The decision essentially assures McCutcheon will be selected speaker when the House convenes Aug. 15 — Republicans hold 70 seats in the House compared to the Democrats’ 33 — for a special session Gov. Robert Bentley called to consider his lottery proposal.
McCutcheon says he will treat both Republicans and Democrats with fairness and honor.
“I’m humbled by the faith and confidence that my fellow Republicans have placed in me, and, if elected as speaker, I pledge to preside in a manner that treats all members of both parties in a fair and honorable manner,” McCutcheon said in a news release after his nomination. “Our state faces many challenges ranging from education to ethics to ensuring adequate funding for even the most basic government services, and finding needed solutions will require all of us to work together.”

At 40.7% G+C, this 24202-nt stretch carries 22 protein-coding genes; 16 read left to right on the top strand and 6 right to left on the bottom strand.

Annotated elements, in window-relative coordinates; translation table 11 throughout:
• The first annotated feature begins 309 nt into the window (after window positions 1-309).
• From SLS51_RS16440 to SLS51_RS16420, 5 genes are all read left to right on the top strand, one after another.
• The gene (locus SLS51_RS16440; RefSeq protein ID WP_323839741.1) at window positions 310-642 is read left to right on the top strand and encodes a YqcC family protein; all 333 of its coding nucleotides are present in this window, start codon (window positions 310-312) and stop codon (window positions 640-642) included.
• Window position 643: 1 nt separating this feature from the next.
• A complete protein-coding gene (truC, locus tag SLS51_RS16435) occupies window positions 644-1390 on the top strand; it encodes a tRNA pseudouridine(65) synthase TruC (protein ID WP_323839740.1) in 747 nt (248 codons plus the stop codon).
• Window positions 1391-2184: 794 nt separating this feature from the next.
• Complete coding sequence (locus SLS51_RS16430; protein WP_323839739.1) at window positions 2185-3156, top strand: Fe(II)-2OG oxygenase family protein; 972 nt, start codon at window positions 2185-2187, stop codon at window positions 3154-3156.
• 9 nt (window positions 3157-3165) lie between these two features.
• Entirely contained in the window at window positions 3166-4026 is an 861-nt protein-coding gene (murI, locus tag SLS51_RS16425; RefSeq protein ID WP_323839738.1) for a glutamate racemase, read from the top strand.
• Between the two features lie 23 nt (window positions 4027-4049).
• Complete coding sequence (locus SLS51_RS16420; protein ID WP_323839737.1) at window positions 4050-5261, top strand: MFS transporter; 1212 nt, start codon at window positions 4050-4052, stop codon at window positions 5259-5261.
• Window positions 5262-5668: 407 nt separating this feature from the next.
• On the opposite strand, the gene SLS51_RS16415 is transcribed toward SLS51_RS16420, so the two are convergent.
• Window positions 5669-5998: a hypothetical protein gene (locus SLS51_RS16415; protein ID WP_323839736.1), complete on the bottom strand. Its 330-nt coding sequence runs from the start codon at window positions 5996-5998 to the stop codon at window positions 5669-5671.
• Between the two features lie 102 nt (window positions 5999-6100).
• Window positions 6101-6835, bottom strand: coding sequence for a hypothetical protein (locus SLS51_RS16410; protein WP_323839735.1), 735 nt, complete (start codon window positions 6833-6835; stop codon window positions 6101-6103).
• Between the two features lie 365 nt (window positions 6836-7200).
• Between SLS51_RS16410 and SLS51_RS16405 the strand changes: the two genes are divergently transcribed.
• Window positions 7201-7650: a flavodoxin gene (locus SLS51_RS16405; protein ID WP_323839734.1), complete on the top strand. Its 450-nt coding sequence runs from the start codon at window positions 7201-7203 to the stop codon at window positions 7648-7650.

A veteran of the U.S. Army, McCutcheon was first elected to the House in 2006 where he serves as chairman of the powerful House Rules Committee. Prior to his time in House, he worked with Huntsville Police Department for 25 years. His work there included serving as a hostage negotiator and an investigator with the Major Crimes Unit.
McCutcheon was not the only representative seeking the position. He defeated five of his colleagues, Steve Clouse of Ozark, Lynn Greer of Rogersville, Mike Jones of Andalusia, Barry Moore of Enterprise and Phil Williams of Huntsville, who were also interested in the position.
Pending the formal House vote, McCutcheon will succeed former House speaker Mike Hubbard, who was automatically removed from office after he was convicted in June on multiple counts of using his office for personal gain. He was later sentenced to four years in prison.